When Sera Schwarz, BC ’15, was twelve she stole a copy of Nietzsche’s Ecce Homo from the library. She feared being caught thieving less than she feared being caught browsing.
It is a story that seems too fantastic to be true. But you must understand, Sera grew up in the ultra-orthodox Jewish community of Monsey, a hamlet in southeast New York State. She lived above a Hasidic synagogue. Her father was the rabbi.
As we discussed her background while walking up West End Avenue, we happened to pass my old conservatively clad Orthodox Jewish pediatrician. “That’s a good example,” Sera remarked.
Education among the Orthodox community in Monsey is sex-segregated; men and women walk on different sides of the street. Enrollment in the ultra-Orthodox schools requires signing contracts that prohibit watching movies, owning a TV—and going to the public library. The potential punishment: expulsion.
So when young Sera got lost in Nietzsche’s book, joining the library wasn’t an option. Instead of checking the book out, she tossed it out the window to read later. For Sera, philosophy was radical. Through philosophy, she says, “I began to lose my mooring in the only world I knew.”
The texts had a power for her that they probably don’t for your average CC student. As Sera puts it, “Metaphysical beliefs that are concomitant with the Orthodox Jewish faith really do translate very distinctive ways of life that are not just ways of life, but ways of shaping the world.” In response, Sera “started in the Cartesian vein by trying to think about my reasons for being certain of certain certainties.”
This is how she talks. To speak with Sera is to speak with someone fully conscious of what words and language mean: her sentences often veer into correcting clauses that tune the course of her initial thought.
By the end of high school, having skipped two grades, Sera wanted to go to college. It was not a normal move: her high school principal even attempted to dissuade her. She started at the M/TS Honors Program at SUNY Rockland, paying for tuition by doing odd jobs. After getting her AA degree in in Liberal Arts and Sciences, she transferred to Barnard, where her father was more inclined to support her financially than at a co-ed university. Sera arrived in Morningside Heights a 17-year-old sophomore.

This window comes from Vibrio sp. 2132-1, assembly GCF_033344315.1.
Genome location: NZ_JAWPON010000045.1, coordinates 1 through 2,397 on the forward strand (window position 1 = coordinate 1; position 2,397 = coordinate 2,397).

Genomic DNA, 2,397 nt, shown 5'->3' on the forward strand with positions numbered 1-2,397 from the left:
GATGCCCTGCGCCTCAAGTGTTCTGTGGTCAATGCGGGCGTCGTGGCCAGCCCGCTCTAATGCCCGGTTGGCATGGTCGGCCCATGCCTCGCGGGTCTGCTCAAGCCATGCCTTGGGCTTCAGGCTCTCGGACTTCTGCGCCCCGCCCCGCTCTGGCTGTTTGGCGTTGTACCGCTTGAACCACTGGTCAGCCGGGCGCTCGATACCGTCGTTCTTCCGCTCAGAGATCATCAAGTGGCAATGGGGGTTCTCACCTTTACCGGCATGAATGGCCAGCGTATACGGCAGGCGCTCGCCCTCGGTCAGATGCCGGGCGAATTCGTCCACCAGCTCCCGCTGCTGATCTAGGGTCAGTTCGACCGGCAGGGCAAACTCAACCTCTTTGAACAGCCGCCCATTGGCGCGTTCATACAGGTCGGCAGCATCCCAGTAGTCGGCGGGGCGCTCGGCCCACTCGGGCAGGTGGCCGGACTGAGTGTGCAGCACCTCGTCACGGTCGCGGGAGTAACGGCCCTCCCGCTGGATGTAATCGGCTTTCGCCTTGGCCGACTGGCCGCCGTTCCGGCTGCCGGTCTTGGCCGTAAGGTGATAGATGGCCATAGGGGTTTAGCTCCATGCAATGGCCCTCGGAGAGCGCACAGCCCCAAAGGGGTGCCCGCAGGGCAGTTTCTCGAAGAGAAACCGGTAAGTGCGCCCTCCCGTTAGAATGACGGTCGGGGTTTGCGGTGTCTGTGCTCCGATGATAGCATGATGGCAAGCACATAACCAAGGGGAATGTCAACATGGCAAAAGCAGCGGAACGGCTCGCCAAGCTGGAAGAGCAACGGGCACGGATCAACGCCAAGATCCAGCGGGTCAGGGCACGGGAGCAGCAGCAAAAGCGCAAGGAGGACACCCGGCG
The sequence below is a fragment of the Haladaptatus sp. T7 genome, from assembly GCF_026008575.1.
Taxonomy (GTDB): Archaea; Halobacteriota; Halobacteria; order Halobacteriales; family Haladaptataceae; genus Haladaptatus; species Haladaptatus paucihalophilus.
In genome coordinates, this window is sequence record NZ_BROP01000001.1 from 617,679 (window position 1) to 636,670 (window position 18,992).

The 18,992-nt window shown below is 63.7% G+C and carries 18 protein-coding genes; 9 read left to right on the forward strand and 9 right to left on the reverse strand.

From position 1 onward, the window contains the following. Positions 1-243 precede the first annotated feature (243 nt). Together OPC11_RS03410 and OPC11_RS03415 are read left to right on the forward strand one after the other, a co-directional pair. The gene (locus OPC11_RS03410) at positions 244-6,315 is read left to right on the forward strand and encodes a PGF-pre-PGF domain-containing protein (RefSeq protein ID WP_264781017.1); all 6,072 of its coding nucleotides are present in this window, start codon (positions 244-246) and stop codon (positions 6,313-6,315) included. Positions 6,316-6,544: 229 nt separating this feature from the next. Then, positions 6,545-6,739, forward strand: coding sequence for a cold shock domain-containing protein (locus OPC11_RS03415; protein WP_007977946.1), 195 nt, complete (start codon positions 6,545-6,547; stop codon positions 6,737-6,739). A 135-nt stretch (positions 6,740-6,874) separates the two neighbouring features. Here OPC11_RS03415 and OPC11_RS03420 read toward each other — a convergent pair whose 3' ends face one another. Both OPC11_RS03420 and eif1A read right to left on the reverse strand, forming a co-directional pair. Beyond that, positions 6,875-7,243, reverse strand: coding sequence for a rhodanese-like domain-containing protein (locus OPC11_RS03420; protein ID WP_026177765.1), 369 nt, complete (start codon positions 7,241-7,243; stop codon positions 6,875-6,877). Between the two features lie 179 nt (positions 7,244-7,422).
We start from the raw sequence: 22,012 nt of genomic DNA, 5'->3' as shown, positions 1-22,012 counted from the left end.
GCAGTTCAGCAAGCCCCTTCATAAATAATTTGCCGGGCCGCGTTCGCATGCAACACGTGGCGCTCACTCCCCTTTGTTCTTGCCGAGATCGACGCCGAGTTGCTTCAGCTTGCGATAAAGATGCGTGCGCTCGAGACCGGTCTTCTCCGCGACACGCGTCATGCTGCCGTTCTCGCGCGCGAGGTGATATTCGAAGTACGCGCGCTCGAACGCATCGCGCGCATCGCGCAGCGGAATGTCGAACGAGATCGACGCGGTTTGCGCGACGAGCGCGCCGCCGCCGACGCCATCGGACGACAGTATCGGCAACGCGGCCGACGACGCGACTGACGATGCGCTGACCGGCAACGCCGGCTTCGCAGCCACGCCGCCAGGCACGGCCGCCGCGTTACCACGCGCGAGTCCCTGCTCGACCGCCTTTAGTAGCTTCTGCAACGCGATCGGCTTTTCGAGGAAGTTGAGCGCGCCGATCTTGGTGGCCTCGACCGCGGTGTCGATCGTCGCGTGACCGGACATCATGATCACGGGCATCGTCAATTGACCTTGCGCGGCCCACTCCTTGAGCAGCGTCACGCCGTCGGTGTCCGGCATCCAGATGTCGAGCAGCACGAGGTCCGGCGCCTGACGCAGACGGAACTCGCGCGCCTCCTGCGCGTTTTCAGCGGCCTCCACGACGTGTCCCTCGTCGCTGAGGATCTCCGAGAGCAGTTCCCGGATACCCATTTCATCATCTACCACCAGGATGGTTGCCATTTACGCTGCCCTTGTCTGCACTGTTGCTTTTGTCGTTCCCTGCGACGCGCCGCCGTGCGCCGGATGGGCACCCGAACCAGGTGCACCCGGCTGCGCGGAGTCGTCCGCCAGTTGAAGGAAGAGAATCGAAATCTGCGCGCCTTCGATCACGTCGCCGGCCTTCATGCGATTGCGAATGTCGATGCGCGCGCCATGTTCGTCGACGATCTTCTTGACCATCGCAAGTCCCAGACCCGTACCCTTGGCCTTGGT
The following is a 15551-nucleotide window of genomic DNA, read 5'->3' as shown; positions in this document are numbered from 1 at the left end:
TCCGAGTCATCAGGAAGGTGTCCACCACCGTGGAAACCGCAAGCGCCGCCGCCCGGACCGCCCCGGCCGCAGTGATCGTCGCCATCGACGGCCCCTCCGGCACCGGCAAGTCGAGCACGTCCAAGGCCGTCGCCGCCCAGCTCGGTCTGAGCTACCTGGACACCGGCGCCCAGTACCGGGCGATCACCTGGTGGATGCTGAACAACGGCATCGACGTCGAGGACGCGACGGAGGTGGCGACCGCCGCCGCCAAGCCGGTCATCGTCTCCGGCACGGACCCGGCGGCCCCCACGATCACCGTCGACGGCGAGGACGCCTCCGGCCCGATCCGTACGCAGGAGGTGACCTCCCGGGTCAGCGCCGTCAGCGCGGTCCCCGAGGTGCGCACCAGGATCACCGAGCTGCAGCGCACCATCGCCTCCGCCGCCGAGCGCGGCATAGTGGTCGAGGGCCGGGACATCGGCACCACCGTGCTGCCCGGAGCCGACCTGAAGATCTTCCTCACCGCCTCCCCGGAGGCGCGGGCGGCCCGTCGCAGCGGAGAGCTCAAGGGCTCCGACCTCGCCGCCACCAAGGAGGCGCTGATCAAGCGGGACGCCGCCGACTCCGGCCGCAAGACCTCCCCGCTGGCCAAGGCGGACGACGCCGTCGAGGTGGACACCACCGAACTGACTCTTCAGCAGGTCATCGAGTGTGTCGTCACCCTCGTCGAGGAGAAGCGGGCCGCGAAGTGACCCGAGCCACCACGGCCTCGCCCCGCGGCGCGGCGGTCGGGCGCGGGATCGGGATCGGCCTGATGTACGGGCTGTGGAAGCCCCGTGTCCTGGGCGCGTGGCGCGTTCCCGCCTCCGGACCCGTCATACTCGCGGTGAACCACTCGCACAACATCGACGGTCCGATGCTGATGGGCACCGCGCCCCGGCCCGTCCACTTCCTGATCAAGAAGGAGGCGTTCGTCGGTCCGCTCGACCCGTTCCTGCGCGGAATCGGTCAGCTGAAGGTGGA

Her first semester, in philosophy professor Katja Vogt’s 70-person lecture, Sera was one of a handful of active participants, according to her friend Daniel Listwa, CC ’15. Professor Vogt put her in touch with two seniors who were currently applying for graduate degrees in philosophy, each of whom conferred academic career advice to the new student.
The day of our interview, she had just finished applying to a round of Masters’ programs. According to Sera, she’s not yet applying to Ph.D. programs, partly because at age twenty, it would be a big decision to commit herself to what could be ten years of study that set the course of her career. She also hesitates at the politics of the academic philosophy departments, which can encourage producing work for the sake of producing it.
Of the three friends’ names Sera gave me to speak with for this article, two, like Sera, were on this year’s early Phi Beta Kappa list, while the other was last year’s salutatorian. Bwog comments on the post that announces the list of names often remark, “I’ve never heard of them.”
But perhaps they are simply their own club: like Sera, the smartest people on campus you’ve never heard of.